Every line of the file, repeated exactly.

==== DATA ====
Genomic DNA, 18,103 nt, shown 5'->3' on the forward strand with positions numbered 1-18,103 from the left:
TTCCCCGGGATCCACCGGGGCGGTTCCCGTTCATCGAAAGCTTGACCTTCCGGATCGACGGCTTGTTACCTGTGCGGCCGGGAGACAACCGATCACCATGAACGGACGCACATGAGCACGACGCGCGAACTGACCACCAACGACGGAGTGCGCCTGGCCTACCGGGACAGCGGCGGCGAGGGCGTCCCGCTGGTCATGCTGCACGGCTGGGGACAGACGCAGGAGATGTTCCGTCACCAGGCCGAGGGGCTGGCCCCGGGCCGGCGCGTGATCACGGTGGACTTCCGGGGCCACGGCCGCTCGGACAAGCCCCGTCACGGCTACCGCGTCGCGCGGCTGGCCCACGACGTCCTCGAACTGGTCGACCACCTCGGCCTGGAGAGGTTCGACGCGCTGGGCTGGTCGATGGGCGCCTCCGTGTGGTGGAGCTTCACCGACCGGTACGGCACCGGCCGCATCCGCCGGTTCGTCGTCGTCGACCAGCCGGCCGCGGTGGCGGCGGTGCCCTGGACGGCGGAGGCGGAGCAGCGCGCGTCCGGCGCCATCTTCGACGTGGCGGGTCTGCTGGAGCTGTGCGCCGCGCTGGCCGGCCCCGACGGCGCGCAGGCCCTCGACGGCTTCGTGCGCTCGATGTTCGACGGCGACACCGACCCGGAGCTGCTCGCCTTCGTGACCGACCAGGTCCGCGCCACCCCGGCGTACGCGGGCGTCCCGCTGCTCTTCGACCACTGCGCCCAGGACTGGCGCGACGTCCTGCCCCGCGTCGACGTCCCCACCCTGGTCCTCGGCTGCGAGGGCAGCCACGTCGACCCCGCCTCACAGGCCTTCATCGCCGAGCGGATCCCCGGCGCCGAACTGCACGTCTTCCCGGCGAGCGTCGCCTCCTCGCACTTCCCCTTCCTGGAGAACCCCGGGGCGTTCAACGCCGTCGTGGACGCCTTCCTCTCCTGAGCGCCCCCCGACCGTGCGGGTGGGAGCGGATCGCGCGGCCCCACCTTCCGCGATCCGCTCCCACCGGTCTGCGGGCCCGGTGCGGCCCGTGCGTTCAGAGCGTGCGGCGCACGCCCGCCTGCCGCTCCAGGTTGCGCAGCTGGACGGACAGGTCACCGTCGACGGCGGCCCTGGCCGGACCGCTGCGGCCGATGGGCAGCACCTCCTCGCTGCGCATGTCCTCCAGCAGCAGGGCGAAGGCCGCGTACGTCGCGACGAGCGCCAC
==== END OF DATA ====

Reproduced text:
Genomic DNA, 18,103 nt, shown 5'->3' on the forward strand with positions numbered 1-18,103 from the left:
TTCCCCGGGATCCACCGGGGCGGTTCCCGTTCATCGAAAGCTTGACCTTCCGGATCGACGGCTTGTTACCTGTGCGGCCGGGAGACAACCGATCACCATGAACGGACGCACATGAGCACGACGCGCGAACTGACCACCAACGACGGAGTGCGCCTGGCCTACCGGGACAGCGGCGGCGAGGGCGTCCCGCTGGTCATGCTGCACGGCTGGGGACAGACGCAGGAGATGTTCCGTCACCAGGCCGAGGGGCTGGCCCCGGGCCGGCGCGTGATCACGGTGGACTTCCGGGGCCACGGCCGCTCGGACAAGCCCCGTCACGGCTACCGCGTCGCGCGGCTGGCCCACGACGTCCTCGAACTGGTCGACCACCTCGGCCTGGAGAGGTTCGACGCGCTGGGCTGGTCGATGGGCGCCTCCGTGTGGTGGAGCTTCACCGACCGGTACGGCACCGGCCGCATCCGCCGGTTCGTCGTCGTCGACCAGCCGGCCGCGGTGGCGGCGGTGCCCTGGACGGCGGAGGCGGAGCAGCGCGCGTCCGGCGCCATCTTCGACGTGGCGGGTCTGCTGGAGCTGTGCGCCGCGCTGGCCGGCCCCGACGGCGCGCAGGCCCTCGACGGCTTCGTGCGCTCGATGTTCGACGGCGACACCGACCCGGAGCTGCTCGCCTTCGTGACCGACCAGGTCCGCGCCACCCCGGCGTACGCGGGCGTCCCGCTGCTCTTCGACCACTGCGCCCAGGACTGGCGCGACGTCCTGCCCCGCGTCGACGTCCCCACCCTGGTCCTCGGCTGCGAGGGCAGCCACGTCGACCCCGCCTCACAGGCCTTCATCGCCGAGCGGATCCCCGGCGCCGAACTGCACGTCTTCCCGGCGAGCGTCGCCTCCTCGCACTTCCCCTTCCTGGAGAACCCCGGGGCGTTCAACGCCGTCGTGGACGCCTTCCTCTCCTGAGCGCCCCCCGACCGTGCGGGTGGGAGCGGATCGCGCGGCCCCACCTTCCGCGATCCGCTCCCACCGGTCTGCGGGCCCGGTGCGGCCCGTGCGTTCAGAGCGTGCGGCGCACGCCCGCCTGCCGCTCCAGGTTGCGCAGCTGGACGGACAGGTCACCGTCGACGGCGGCCCTGGCCGGACCGCTGCGGCCGATGGGCAGCACCTCCTCGCTGCGCATGTCCTCCAGCAGCAGGGCGAAGGCCGCGTACGTCGCGACGAGCGCCAC